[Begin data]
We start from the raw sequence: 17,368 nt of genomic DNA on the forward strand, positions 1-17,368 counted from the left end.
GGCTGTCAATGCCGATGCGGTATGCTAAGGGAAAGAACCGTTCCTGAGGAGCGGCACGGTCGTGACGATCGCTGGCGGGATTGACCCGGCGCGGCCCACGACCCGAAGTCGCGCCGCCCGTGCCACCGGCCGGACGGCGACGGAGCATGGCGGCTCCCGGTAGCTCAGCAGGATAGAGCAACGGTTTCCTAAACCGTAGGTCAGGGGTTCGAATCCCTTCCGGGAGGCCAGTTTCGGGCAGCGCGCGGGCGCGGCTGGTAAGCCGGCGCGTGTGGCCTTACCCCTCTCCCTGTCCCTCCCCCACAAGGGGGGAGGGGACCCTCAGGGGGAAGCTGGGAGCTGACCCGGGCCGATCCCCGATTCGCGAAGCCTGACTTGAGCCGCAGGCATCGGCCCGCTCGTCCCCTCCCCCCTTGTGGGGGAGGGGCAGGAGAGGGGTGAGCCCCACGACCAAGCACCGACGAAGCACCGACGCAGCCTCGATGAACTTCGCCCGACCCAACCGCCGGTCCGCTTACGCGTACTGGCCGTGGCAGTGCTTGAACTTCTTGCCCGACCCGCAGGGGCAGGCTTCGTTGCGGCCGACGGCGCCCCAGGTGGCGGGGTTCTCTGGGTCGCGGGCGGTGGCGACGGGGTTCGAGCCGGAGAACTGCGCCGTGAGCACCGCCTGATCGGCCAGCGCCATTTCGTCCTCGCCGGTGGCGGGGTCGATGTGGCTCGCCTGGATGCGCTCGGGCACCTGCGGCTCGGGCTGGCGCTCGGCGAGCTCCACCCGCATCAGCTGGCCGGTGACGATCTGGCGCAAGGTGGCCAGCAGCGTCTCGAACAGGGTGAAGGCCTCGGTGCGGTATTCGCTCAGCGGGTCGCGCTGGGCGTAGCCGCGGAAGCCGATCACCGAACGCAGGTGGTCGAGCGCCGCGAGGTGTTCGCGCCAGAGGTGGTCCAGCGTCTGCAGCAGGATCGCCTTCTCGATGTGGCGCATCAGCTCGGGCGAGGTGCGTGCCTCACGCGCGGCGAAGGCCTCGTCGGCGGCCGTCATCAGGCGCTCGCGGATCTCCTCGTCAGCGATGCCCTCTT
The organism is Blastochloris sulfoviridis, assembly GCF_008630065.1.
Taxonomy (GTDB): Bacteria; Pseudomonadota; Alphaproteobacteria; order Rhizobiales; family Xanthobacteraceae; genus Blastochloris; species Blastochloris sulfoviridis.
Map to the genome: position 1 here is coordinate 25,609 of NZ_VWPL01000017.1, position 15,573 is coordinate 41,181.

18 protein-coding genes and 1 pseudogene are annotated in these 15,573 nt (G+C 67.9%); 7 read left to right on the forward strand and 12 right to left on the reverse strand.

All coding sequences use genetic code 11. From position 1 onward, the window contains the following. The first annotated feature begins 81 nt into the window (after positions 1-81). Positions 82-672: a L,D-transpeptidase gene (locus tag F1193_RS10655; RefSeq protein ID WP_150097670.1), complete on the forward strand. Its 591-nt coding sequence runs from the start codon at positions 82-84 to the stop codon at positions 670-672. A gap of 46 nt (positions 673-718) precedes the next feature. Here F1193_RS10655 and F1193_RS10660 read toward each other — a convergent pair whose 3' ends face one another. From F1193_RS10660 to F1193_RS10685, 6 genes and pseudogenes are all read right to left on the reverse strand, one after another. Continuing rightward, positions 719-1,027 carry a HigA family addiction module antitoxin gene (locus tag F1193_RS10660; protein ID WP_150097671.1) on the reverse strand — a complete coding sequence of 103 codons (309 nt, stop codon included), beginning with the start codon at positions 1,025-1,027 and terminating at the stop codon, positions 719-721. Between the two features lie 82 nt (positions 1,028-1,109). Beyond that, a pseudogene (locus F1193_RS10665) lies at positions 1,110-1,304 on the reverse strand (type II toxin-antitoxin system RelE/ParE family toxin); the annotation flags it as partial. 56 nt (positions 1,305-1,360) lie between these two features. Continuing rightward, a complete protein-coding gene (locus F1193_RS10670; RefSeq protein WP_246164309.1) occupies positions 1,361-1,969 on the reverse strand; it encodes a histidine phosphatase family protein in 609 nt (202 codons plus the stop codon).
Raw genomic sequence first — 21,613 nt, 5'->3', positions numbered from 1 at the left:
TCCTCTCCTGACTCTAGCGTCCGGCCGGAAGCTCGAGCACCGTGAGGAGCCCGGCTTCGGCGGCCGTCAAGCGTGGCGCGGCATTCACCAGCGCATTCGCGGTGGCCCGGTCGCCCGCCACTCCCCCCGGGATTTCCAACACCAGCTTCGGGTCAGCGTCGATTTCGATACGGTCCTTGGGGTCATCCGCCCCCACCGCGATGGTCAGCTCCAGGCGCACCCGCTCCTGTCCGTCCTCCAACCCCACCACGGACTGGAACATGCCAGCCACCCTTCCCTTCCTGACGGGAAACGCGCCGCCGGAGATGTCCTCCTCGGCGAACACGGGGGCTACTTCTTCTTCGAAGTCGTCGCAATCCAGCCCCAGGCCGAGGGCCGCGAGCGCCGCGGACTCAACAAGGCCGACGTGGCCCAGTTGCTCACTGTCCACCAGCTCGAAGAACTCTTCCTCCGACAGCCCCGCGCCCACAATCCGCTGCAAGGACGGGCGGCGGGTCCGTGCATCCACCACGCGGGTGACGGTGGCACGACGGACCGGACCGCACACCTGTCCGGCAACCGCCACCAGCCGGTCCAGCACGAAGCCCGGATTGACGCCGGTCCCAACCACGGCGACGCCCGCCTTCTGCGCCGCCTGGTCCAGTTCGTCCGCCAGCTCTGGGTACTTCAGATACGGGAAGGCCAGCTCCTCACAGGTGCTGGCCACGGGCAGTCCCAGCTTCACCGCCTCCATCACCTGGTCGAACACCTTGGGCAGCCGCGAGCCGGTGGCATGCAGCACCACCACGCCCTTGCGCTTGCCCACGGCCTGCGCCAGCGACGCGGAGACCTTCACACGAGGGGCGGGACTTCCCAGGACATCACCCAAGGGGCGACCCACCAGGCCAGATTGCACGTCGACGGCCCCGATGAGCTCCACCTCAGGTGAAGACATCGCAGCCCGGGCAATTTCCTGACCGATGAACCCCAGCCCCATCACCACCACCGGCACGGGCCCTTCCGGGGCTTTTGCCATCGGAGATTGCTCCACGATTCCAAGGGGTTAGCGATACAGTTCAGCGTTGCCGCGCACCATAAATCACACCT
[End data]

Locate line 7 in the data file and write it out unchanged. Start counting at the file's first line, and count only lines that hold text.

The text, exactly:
All coding sequences use genetic code 11. From position 1 onward, the window contains the following. The first annotated feature begins 81 nt into the window (after positions 1-81). Positions 82-672: a L,D-transpeptidase gene (locus tag F1193_RS10655; RefSeq protein ID WP_150097670.1), complete on the forward strand. Its 591-nt coding sequence runs from the start codon at positions 82-84 to the stop codon at positions 670-672. A gap of 46 nt (positions 673-718) precedes the next feature. Here F1193_RS10655 and F1193_RS10660 read toward each other — a convergent pair whose 3' ends face one another. From F1193_RS10660 to F1193_RS10685, 6 genes and pseudogenes are all read right to left on the reverse strand, one after another. Continuing rightward, positions 719-1,027 carry a HigA family addiction module antitoxin gene (locus tag F1193_RS10660; protein ID WP_150097671.1) on the reverse strand — a complete coding sequence of 103 codons (309 nt, stop codon included), beginning with the start codon at positions 1,025-1,027 and terminating at the stop codon, positions 719-721. Between the two features lie 82 nt (positions 1,028-1,109). Beyond that, a pseudogene (locus F1193_RS10665) lies at positions 1,110-1,304 on the reverse strand (type II toxin-antitoxin system RelE/ParE family toxin); the annotation flags it as partial. 56 nt (positions 1,305-1,360) lie between these two features. Continuing rightward, a complete protein-coding gene (locus F1193_RS10670; RefSeq protein WP_246164309.1) occupies positions 1,361-1,969 on the reverse strand; it encodes a histidine phosphatase family protein in 609 nt (202 codons plus the stop codon).